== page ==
Before getting a reply to a request a unique IP range in the network, we asked the provider about currently unused IP ranges so we could implement it quickly on our side. This would give us the proof of work we needed for a solution. Everything worked perfectly.

The next step was to implement everything (Direct Connect configurations + VPCs peering) in our existing Terraform configuration.

Transit VPC using Terraform

First of all, before we start to dig into the code, I want to say that you can find all the code below on GitHub here.

Let's first recap what we discussed before. We have conditions where we had an existing VPC. And we wanted some services within it to be able to communicate through the network that we connected to using Direct Connect.

We were granted two AWS-hosted connections (primary and secondary, in order to ensure connection fallback). The main idea was to extend our existing infrastructure somehow. Somehow meant Transit VPC – the solution that helped us integrate with such connections.

Now let's look at some code to represent what we have discussed. The first thing to define is going to be our main VPC. I want to present it for illustration purposes only, so it makes all further steps seem more consistent.

variable "main_vpc_name" {
  description = "Name of your main VPC"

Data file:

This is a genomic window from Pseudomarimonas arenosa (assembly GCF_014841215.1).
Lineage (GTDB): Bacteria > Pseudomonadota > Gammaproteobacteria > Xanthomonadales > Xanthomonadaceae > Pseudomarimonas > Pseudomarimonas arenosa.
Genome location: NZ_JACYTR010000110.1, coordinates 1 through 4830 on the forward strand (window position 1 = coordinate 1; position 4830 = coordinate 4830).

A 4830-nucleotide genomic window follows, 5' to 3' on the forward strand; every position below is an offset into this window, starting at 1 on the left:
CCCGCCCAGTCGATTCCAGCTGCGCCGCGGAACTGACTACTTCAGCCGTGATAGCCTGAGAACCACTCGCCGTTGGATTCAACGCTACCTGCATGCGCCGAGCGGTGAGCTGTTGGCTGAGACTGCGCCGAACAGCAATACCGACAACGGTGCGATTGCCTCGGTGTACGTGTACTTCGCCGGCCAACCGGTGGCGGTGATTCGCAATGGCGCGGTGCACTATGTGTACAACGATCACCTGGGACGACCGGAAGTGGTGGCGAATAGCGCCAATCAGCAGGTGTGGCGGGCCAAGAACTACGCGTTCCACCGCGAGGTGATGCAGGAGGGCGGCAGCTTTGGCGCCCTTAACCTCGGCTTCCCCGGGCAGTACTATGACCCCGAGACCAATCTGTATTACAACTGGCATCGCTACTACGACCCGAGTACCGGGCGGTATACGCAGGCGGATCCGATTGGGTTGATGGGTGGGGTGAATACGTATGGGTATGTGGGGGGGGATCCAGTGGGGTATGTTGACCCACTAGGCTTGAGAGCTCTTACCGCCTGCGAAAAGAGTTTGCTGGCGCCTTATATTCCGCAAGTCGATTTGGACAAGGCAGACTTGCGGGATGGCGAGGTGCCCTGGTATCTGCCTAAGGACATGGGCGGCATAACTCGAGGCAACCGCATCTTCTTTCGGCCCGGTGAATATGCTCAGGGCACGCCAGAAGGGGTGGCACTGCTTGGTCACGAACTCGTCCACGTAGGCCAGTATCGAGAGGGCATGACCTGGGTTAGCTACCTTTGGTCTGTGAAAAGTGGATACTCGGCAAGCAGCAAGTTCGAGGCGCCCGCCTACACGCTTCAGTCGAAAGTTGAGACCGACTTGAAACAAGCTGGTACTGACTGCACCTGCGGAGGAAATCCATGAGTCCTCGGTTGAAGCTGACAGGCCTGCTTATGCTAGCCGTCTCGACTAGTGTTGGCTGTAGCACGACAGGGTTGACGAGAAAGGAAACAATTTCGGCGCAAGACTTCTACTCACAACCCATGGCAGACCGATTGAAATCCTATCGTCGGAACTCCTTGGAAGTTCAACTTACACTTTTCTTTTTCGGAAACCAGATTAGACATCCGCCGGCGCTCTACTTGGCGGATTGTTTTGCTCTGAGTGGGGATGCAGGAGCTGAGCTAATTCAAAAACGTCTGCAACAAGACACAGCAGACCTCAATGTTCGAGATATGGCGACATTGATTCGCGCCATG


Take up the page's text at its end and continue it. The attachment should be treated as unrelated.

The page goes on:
}
variable "main_vpc_cidr" {
  description = "CIDR of your main VPC, e.g. 10.1.0.0/16"
}
variable "public_subnet" {
  description = "pubic subnet of your main VPC (if you have), e.g. 10.1.1.0/24"
}
variable "private_app_subnet" {
  description = "private subnet of your main VPC (if you have), e.g. 10.1.2.0/24"
}
variable "main_vpc_key_name" {
  default     = "main-vpc-key"
  description = "Name of SSH key of your main VPC"
}
variable "aws_availability_zone" {
  description = "Your AWS AZ of your main VPC"
}

provider "aws" {
  profile = "your-profile"
  region  = "your-region"
}

terraform {
  backend "s3" {
    bucket  = "your-terraform-states-bucket"
    key     = "terraform.tfstate"
    profile = "your-profile"
    region  = "your-region"
  }
}

module "vpc" {
  version = "~> v2.0"
  source  = "terraform-aws-modules/vpc/aws"
  name    = var.main_vpc_name
  cidr    = var.main_vpc_cidr

  azs = [
    var.aws_availability_zone,
  ]

  private_subnets = [
    var.private_app_subnet
  ]

  public_subnets = [
    var.public_subnet,
  ]

  single_nat_gateway     = true
  one_nat_gateway_per_az = false
  enable_nat_gateway     = true
  enable_vpn_gateway     = false

  tags = {
    Terraform = "true"
  }
}